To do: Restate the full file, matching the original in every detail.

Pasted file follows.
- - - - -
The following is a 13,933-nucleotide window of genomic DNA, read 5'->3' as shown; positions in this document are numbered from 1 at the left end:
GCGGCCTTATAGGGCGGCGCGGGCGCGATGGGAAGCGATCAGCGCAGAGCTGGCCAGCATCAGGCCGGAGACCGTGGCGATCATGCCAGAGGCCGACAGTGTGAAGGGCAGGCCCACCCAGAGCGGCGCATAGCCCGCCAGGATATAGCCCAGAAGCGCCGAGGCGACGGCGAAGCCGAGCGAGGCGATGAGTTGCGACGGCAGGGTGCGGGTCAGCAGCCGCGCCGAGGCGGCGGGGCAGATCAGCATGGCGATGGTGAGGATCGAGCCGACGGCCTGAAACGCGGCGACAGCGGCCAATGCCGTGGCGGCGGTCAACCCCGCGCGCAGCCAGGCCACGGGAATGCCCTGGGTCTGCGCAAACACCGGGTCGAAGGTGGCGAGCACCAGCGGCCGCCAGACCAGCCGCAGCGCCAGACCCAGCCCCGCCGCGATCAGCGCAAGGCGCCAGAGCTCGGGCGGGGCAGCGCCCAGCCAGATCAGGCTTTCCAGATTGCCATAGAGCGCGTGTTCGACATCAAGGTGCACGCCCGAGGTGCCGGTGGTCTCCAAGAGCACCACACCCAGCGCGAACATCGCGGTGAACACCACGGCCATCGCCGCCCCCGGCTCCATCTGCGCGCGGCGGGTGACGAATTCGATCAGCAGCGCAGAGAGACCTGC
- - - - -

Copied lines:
The following is a 13,933-nucleotide window of genomic DNA, read 5'->3' as shown; positions in this document are numbered from 1 at the left end:
GCGGCCTTATAGGGCGGCGCGGGCGCGATGGGAAGCGATCAGCGCAGAGCTGGCCAGCATCAGGCCGGAGACCGTGGCGATCATGCCAGAGGCCGACAGTGTGAAGGGCAGGCCCACCCAGAGCGGCGCATAGCCCGCCAGGATATAGCCCAGAAGCGCCGAGGCGACGGCGAAGCCGAGCGAGGCGATGAGTTGCGACGGCAGGGTGCGGGTCAGCAGCCGCGCCGAGGCGGCGGGGCAGATCAGCATGGCGATGGTGAGGATCGAGCCGACGGCCTGAAACGCGGCGACAGCGGCCAATGCCGTGGCGGCGGTCAACCCCGCGCGCAGCCAGGCCACGGGAATGCCCTGGGTCTGCGCAAACACCGGGTCGAAGGTGGCGAGCACCAGCGGCCGCCAGACCAGCCGCAGCGCCAGACCCAGCCCCGCCGCGATCAGCGCAAGGCGCCAGAGCTCGGGCGGGGCAGCGCCCAGCCAGATCAGGCTTTCCAGATTGCCATAGAGCGCGTGTTCGACATCAAGGTGCACGCCCGAGGTGCCGGTGGTCTCCAAGAGCACCACACCCAGCGCGAACATCGCGGTGAACACCACGGCCATCGCCGCCCCCGGCTCCATCTGCGCGCGGCGGGTGACGAATTCGATCAGCAGCGCAGAGAGACCTGC